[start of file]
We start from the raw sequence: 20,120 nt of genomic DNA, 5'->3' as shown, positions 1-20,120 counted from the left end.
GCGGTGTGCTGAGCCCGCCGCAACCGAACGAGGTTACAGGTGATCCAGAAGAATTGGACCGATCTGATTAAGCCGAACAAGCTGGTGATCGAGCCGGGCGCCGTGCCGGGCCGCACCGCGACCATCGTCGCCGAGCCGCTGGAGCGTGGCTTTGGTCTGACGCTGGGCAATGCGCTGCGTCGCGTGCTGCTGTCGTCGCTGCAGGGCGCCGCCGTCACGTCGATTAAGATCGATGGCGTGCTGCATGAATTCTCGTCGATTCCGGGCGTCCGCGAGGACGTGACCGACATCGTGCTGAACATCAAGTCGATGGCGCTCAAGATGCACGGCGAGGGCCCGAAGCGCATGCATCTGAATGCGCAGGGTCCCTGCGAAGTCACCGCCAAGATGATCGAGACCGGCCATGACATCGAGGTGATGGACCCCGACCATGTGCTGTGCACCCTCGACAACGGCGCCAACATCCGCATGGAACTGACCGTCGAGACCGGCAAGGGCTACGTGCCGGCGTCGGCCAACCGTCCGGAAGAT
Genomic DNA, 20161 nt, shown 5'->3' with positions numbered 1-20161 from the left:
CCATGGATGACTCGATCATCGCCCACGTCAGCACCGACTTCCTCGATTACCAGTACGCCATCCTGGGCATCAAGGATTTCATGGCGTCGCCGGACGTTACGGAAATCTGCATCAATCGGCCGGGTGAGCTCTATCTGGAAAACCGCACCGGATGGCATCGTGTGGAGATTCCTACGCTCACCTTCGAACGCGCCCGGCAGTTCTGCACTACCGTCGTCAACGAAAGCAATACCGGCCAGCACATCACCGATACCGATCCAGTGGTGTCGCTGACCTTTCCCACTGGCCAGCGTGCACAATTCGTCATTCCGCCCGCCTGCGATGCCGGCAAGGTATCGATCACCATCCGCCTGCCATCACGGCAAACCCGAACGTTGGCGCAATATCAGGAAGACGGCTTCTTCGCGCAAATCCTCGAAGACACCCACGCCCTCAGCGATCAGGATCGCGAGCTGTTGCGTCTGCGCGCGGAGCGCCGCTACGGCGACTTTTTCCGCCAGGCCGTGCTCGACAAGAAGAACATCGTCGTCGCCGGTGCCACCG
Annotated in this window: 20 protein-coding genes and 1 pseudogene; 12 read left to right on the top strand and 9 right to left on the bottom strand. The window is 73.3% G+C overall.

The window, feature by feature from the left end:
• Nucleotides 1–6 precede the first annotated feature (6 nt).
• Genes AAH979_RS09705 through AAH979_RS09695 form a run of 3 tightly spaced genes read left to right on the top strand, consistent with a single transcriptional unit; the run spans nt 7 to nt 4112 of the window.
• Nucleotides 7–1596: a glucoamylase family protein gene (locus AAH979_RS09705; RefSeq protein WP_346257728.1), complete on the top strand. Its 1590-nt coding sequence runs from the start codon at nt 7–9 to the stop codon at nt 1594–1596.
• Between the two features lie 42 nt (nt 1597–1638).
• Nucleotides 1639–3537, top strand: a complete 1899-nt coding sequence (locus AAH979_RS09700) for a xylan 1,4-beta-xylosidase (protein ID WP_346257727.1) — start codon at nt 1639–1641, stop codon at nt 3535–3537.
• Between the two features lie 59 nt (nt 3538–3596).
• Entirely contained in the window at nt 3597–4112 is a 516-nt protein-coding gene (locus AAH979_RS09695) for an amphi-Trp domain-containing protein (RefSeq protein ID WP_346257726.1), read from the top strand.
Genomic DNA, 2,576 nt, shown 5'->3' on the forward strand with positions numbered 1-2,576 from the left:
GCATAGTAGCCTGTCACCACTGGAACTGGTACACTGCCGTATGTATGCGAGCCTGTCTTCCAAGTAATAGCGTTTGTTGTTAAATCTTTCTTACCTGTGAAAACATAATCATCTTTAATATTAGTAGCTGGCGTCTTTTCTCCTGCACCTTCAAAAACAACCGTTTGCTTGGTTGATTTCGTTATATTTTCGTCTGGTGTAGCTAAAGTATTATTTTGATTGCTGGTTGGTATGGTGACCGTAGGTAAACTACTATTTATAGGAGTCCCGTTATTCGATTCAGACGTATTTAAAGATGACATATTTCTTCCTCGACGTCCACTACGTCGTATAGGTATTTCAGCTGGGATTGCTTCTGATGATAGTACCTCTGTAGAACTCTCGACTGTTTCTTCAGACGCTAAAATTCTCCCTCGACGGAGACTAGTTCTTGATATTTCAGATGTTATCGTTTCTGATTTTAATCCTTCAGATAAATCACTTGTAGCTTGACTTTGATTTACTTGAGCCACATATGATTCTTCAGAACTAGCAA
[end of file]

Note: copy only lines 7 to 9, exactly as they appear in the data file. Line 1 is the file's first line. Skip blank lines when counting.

• Nucleotides 1–6 precede the first annotated feature (6 nt).
• Genes AAH979_RS09705 through AAH979_RS09695 form a run of 3 tightly spaced genes read left to right on the top strand, consistent with a single transcriptional unit; the run spans nt 7 to nt 4112 of the window.
• Nucleotides 7–1596: a glucoamylase family protein gene (locus AAH979_RS09705; RefSeq protein WP_346257728.1), complete on the top strand. Its 1590-nt coding sequence runs from the start codon at nt 7–9 to the stop codon at nt 1594–1596.